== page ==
Headache + sleep deprivation = bullet points.
In the interests of focus however, we do finally seem to have a clear picture of the purpose behind Locke’s actions, even if John himself isn’t quite sure what the proverbial finish line holds. He realizes he serves at the pleasure of the Island, and will do whatever is necessary to live by the precepts he thinks his environment is dictating to him. An obvious allegory to mankind living in harmony with the world around it, Locke is the conservationist Greenpeace to Ben’s consumptionist Wal-Mart. (That comparison works, right?) Nurture the earth, and it’ll nurture you. So, if you happen to break your back, just pick up some litter and Mother Nature will have you walking inside of a week!
Anyway, we know Locke is willing to do whatever it takes to preserve the Island and his place on it–but just how far would he go? And is he preserving the Island, or the more selfish preservation of his miraculous recovery from paralysis?
Whichever, Locke/Terry O’Quinn continues to be my favorite part of the show. The Locke-centric episodes, along with Desmond’s, have been by far the most entertaining and interesting of the series. The writers really seem to get up for writing this particular character, and O’Quinn is equal to the task every time. More, please.
- “The man from Tallahassee,” both the episode’s title and the person Ben tells Tom to get him turns out to be none other than Locke’s father, who is definitively portrayed as the evil bastard he truly is this time around.
Speaking of Tallahassee, I seem to remember Sawyer making mention of “pulling a job in Tallahassee” somewhere in his past. He also happened to be imprisoned in Florida. I don’t think the prison was in Tallahassee (I await confirmation), but hooray for coincidence.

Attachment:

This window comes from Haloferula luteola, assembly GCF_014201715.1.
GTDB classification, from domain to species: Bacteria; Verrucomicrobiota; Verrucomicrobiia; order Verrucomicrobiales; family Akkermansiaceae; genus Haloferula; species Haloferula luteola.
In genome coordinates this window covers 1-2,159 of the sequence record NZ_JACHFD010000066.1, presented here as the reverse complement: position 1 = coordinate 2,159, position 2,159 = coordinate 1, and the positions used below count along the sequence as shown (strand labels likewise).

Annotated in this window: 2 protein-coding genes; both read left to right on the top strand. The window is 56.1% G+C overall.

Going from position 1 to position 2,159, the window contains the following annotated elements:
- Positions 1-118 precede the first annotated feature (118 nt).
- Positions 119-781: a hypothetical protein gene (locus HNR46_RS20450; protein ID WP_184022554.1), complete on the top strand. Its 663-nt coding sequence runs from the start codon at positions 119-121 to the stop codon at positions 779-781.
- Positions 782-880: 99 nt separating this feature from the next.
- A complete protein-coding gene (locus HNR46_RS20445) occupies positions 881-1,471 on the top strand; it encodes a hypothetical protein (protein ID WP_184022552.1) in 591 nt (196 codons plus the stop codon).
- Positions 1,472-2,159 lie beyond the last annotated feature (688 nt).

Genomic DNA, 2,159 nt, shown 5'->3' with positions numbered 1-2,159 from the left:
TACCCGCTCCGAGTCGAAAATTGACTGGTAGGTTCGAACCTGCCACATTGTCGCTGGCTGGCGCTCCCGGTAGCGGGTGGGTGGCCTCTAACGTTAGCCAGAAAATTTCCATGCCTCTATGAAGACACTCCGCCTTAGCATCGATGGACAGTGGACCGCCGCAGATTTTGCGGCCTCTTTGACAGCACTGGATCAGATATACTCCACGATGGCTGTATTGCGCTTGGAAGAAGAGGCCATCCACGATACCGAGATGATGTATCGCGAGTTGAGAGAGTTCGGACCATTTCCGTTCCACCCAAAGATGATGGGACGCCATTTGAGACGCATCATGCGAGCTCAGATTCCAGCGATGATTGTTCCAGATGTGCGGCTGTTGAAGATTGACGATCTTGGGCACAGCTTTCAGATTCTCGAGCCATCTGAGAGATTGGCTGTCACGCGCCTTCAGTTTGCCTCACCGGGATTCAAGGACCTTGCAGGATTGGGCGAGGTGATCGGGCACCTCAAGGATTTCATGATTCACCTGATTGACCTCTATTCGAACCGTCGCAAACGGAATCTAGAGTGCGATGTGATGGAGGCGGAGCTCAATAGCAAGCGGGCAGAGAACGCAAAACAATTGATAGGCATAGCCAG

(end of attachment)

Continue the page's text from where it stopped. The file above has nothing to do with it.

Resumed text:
- I’d be surprised but not shocked if the man we saw at the end of the episode is anything other than the security system/Cerberus/smoke monster taking on yet another human form. That smoke monster certainly seems like something that one would find in a “magic box.” (Along with a white rabbit, six doves, a never-ending scarf, and a top hat.)
In each of the monster’s previous iterations (other than “Black Smokey”), it’s taken on the form of an individual intensely important or influential in the respective castaway’s life. Perhaps they’ve all been the result of Ben’s mastery over this “magic box.”
- Ben continues to illustrate how firmly in control he is, despite all appearances to the contrary. He asks Tom to get “the man from Tallahassee” early on in the episode, knowing full well he’ll make use of Locke’s father later on. The deck is stacked sharply in the chessmaster’s favor as he manipulates his pieces into position around the playing field. Sweet–three different mentions of games in one sentence!
Ben, however, does hint at how tenuous his hold on his followers may be. I don’t think he was being entirely deceptive when he said that the Others seeing him break a promise or reveal the illusion of their freedom would result in an overthrow that would send him packing. Ben desperately needs to maintain the illusion that the Others he’s recruited are their of their own free will. But to what aim? If, as some speculate, the goal of the group is to better the world, why does he feel it so necessary to deceive his group of hamsters, running merrily along in their wheels? Logically, doesn’t that have to mean that his aims aren’t so noble after all? We’ll see.
- We may have caught a glimpse of how the Others have obtained all their seeming omnipotence: through government documents. Locke is being interviewed for disability benefits at the beginning of the episode, and based on the interviewer’s questions, those forms would contain plenty of information about Locke’s life and times. Augment that with the stack of medical forms and police reports a broken back warrants, and the Others should have a pretty clear picture of Locke’s former life.
Another theory, which makes more sense: if Ben has some form of control over Cerberus, and we’ve seen Cerberus display the ability to scan and catalogue the memories of people it comes in contact with, then it would stand to reason Ben has access to all the information he needs about the castaways. [thanks to Clark Griswold]
- Locke’s birthdate: May 30, 1956. Make use of that as you see fit. (Which would be no use at all.)
- We get reacquainted with the good Doctor Alpert from Not in Portland. You’ll recall Alpert was the man recruiting Juliet to the Island cult, and likely engineering her ex-husband’s unfortunate meeting with a city bus.
- Notice the brand of whiskey Locke’s father was drinking? Desmond’s favorite, MacCutcheon’s.